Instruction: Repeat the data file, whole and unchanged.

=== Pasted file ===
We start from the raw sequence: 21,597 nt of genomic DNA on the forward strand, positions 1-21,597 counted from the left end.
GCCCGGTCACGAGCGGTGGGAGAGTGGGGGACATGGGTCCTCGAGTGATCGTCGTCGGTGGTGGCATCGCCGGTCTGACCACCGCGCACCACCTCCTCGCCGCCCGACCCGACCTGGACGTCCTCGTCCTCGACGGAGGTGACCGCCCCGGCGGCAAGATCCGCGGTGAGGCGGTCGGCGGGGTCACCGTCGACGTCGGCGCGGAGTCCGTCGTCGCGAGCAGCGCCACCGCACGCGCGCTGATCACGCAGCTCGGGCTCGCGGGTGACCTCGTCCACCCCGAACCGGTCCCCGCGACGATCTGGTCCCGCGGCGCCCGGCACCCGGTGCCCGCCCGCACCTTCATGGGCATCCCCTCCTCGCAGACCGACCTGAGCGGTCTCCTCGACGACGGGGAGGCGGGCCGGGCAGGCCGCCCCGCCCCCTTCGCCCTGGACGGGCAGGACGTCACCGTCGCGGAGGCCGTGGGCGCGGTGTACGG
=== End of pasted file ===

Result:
We start from the raw sequence: 21,597 nt of genomic DNA on the forward strand, positions 1-21,597 counted from the left end.
GCCCGGTCACGAGCGGTGGGAGAGTGGGGGACATGGGTCCTCGAGTGATCGTCGTCGGTGGTGGCATCGCCGGTCTGACCACCGCGCACCACCTCCTCGCCGCCCGACCCGACCTGGACGTCCTCGTCCTCGACGGAGGTGACCGCCCCGGCGGCAAGATCCGCGGTGAGGCGGTCGGCGGGGTCACCGTCGACGTCGGCGCGGAGTCCGTCGTCGCGAGCAGCGCCACCGCACGCGCGCTGATCACGCAGCTCGGGCTCGCGGGTGACCTCGTCCACCCCGAACCGGTCCCCGCGACGATCTGGTCCCGCGGCGCCCGGCACCCGGTGCCCGCCCGCACCTTCATGGGCATCCCCTCCTCGCAGACCGACCTGAGCGGTCTCCTCGACGACGGGGAGGCGGGCCGGGCAGGCCGCCCCGCCCCCTTCGCCCTGGACGGGCAGGACGTCACCGTCGCGGAGGCCGTGGGCGCGGTGTACGG